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J Urol. 2008 Feb;179(2):536-41; discussion 541.

Coordinated chemoradiation therapy with genital preservation for the treatment of primary invasive carcinoma of the male urethra.

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Department of Urology, Lahey Clinic Medical Center, Burlington, Massachusetts, USA.



We evaluated the efficacy of a combined chemoradiation therapy protocol for the primary treatment of primary invasive carcinoma of the male urethra.


From January 1991 to December 2006, 18 patients with invasive carcinoma of the male urethra referred to our institution were treated with a chemoradiation therapy protocol, consisting of 2 cycles of 5-fluorouracil (1,000 mg/m(2)) on days 1 to 4 and days 29 to 32, and mitomycin-C (10 mg/m(2)) on days 1 and 29 with concurrent external beam radiation therapy (45 to 55 Gy in 25 fractions during 5 weeks) to the genitalia, perineum, and inguinal and external iliac lymph nodes. Kaplan-Meier curves were constructed to assess overall, disease specific and disease-free survival.


The stage and node distribution was T2N0 in 2 patients (11%), T3N0 in 8 (44%), T4N0 in 2 (11%), TXN1 in 1(6%) and TXN2 in 5 (28%). The most prevalent histology was moderately (7 of 18 patients or 39%) or poorly (10 of 18 or 56%) differentiated squamous cell carcinoma (17 of 18 or 95%). Overall 83% (15 of 18) of the patients had a complete response to the primary chemoradiation therapy protocol, and the 5-year overall and disease specific survival rates were 60% and 83%, respectively. Five-year disease-free survival rates after chemoradiation therapy and after chemoradiation therapy with salvage surgery were 54% and 72%, respectively. The 3 nonresponders died of disease after undergoing salvage surgery and 5 of the 15 complete responders (30%) had recurrence. Complex urethral reconstruction was required in 3 of 10 patients (30%) who had prolonged disease-free survival.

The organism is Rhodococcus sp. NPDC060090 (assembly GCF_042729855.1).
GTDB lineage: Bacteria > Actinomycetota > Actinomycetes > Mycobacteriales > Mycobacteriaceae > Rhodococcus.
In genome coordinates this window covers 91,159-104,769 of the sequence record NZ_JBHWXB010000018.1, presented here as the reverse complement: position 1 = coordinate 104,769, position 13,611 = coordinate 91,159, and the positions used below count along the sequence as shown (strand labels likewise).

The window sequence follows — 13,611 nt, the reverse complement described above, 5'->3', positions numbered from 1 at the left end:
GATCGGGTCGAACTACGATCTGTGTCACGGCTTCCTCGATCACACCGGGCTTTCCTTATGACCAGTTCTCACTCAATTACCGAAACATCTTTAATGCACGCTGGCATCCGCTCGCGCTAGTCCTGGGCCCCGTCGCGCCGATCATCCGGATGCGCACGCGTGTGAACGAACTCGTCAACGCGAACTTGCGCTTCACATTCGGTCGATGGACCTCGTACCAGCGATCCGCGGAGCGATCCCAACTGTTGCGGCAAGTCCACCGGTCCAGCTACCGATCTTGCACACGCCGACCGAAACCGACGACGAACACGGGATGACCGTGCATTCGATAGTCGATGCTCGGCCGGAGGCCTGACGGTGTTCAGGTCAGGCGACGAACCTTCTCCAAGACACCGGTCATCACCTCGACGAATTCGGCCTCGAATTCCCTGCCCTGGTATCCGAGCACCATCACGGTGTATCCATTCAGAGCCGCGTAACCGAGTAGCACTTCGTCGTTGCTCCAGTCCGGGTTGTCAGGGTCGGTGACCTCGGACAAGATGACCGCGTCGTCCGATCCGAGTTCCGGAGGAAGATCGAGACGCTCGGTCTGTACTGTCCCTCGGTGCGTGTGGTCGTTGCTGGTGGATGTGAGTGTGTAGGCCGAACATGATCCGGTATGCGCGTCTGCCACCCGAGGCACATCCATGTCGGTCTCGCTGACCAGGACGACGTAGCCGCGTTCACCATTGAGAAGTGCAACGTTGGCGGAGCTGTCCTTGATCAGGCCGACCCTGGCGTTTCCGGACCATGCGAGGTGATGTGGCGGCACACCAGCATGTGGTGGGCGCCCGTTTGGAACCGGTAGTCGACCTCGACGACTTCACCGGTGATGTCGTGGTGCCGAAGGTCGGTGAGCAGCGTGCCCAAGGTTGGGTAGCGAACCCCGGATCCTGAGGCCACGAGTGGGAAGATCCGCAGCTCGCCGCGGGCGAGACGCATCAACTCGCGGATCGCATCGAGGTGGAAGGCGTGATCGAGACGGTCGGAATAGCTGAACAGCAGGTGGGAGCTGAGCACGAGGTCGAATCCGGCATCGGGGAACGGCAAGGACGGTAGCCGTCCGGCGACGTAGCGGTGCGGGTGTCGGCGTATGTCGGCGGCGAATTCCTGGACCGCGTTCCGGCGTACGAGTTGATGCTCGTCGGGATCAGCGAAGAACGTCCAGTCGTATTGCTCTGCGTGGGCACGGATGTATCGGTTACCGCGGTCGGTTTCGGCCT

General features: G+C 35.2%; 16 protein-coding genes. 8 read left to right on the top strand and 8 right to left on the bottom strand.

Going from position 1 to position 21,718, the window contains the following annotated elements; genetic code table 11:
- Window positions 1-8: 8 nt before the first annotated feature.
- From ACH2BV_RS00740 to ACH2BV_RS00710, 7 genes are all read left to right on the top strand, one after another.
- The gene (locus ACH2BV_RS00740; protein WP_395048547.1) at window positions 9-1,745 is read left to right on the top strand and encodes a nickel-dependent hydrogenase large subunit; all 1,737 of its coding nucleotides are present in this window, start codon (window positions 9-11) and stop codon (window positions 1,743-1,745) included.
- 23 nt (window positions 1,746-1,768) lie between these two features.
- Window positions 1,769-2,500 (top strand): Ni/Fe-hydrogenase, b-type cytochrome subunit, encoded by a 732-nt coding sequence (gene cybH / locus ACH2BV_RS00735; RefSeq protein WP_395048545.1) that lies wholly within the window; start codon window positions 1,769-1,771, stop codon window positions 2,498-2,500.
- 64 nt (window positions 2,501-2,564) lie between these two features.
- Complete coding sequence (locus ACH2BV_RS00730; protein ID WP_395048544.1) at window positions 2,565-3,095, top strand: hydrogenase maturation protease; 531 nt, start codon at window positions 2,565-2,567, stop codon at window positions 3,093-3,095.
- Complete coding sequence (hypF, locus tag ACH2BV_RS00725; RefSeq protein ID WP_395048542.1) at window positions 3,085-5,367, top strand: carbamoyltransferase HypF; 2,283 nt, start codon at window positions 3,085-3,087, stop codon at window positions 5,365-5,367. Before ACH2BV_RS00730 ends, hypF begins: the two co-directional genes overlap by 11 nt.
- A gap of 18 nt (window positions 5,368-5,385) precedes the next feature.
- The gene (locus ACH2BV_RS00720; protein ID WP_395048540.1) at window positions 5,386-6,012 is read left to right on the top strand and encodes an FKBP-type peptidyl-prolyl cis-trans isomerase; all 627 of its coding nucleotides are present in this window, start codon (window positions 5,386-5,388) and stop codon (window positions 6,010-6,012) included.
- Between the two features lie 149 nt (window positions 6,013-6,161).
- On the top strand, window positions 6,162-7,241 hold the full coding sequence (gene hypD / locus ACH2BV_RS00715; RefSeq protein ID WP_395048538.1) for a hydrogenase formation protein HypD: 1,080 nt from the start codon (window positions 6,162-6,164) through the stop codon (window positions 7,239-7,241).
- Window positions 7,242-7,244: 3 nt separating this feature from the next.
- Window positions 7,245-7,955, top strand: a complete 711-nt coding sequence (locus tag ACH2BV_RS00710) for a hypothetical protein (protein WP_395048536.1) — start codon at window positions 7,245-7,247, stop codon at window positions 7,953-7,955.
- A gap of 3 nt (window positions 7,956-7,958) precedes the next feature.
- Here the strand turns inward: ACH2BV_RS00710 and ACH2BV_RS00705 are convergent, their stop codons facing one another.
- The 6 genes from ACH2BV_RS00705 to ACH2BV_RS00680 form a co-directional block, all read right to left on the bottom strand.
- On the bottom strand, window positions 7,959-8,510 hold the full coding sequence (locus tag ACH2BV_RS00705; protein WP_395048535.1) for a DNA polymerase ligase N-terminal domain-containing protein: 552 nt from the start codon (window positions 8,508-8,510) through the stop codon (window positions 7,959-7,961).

The chemoradiation therapy protocol is an alternative primary treatment modality for invasive urethral carcinoma. It enables an unprecedented potential for organ preservation.

[Indexed for MEDLINE]

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